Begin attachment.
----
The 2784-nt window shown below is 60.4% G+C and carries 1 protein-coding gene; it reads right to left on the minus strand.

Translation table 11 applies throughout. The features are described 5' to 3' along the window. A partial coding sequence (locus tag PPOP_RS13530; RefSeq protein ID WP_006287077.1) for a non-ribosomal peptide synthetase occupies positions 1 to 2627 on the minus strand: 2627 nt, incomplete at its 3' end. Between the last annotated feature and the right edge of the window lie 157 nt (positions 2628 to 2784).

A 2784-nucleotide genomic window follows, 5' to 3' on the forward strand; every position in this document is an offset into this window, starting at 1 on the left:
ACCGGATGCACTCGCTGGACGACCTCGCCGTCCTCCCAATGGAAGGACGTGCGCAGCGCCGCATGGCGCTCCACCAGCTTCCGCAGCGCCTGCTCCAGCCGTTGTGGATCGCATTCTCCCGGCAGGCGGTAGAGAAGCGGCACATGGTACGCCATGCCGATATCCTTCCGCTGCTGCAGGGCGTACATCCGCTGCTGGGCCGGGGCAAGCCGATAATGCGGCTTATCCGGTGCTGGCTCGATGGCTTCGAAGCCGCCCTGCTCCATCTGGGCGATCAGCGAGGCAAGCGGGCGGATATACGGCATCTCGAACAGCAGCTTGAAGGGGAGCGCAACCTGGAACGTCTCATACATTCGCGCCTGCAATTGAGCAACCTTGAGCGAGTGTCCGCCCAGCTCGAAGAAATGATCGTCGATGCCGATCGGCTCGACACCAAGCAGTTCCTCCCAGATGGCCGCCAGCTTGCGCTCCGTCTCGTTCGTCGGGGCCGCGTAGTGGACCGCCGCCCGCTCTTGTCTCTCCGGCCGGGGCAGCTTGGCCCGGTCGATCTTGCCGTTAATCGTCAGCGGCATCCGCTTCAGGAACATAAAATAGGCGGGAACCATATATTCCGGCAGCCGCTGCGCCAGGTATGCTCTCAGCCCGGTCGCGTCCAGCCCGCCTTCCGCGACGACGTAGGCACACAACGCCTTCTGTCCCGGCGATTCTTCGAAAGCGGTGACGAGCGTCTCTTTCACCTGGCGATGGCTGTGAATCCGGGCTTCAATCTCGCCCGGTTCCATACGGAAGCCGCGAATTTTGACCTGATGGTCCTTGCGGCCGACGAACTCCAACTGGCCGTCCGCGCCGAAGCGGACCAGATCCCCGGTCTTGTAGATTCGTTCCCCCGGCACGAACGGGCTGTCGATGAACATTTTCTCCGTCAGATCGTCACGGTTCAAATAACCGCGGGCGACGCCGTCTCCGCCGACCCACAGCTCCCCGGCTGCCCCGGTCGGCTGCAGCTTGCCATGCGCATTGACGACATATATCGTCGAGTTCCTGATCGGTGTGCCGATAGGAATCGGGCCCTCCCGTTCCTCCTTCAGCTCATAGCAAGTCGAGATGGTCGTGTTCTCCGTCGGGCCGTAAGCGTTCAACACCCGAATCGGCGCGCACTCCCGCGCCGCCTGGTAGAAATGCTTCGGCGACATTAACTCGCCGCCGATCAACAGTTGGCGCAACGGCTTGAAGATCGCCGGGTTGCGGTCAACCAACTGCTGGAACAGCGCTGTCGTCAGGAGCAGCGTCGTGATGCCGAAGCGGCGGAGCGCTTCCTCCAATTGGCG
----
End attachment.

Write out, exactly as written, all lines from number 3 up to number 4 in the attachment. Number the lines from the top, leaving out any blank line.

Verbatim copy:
A 2784-nucleotide genomic window follows, 5' to 3' on the forward strand; every position in this document is an offset into this window, starting at 1 on the left:
ACCGGATGCACTCGCTGGACGACCTCGCCGTCCTCCCAATGGAAGGACGTGCGCAGCGCCGCATGGCGCTCCACCAGCTTCCGCAGCGCCTGCTCCAGCCGTTGTGGATCGCATTCTCCCGGCAGGCGGTAGAGAAGCGGCACATGGTACGCCATGCCGATATCCTTCCGCTGCTGCAGGGCGTACATCCGCTGCTGGGCCGGGGCAAGCCGATAATGCGGCTTATCCGGTGCTGGCTCGATGGCTTCGAAGCCGCCCTGCTCCATCTGGGCGATCAGCGAGGCAAGCGGGCGGATATACGGCATCTCGAACAGCAGCTTGAAGGGGAGCGCAACCTGGAACGTCTCATACATTCGCGCCTGCAATTGAGCAACCTTGAGCGAGTGTCCGCCCAGCTCGAAGAAATGATCGTCGATGCCGATCGGCTCGACACCAAGCAGTTCCTCCCAGATGGCCGCCAGCTTGCGCTCCGTCTCGTTCGTCGGGGCCGCGTAGTGGACCGCCGCCCGCTCTTGTCTCTCCGGCCGGGGCAGCTTGGCCCGGTCGATCTTGCCGTTAATCGTCAGCGGCATCCGCTTCAGGAACATAAAATAGGCGGGAACCATATATTCCGGCAGCCGCTGCGCCAGGTATGCTCTCAGCCCGGTCGCGTCCAGCCCGCCTTCCGCGACGACGTAGGCACACAACGCCTTCTGTCCCGGCGATTCTTCGAAAGCGGTGACGAGCGTCTCTTTCACCTGGCGATGGCTGTGAATCCGGGCTTCAATCTCGCCCGGTTCCATACGGAAGCCGCGAATTTTGACCTGATGGTCCTTGCGGCCGACGAACTCCAACTGGCCGTCCGCGCCGAAGCGGACCAGATCCCCGGTCTTGTAGATTCGTTCCCCCGGCACGAACGGGCTGTCGATGAACATTTTCTCCGTCAGATCGTCACGGTTCAAATAACCGCGGGCGACGCCGTCTCCGCCGACCCACAGCTCCCCGGCTGCCCCGGTCGGCTGCAGCTTGCCATGCGCATTGACGACATATATCGTCGAGTTCCTGATCGGTGTGCCGATAGGAATCGGGCCCTCCCGTTCCTCCTTCAGCTCATAGCAAGTCGAGATGGTCGTGTTCTCCGTCGGGCCGTAAGCGTTCAACACCCGAATCGGCGCGCACTCCCGCGCCGCCTGGTAGAAATGCTTCGGCGACATTAACTCGCCGCCGATCAACAGTTGGCGCAACGGCTTGAAGATCGCCGGGTTGCGGTCAACCAACTGCTGGAACAGCGCTGTCGTCAGGAGCAGCGTCGTGATGCCGAAGCGGCGGAGCGCTTCCTCCAATTGGCG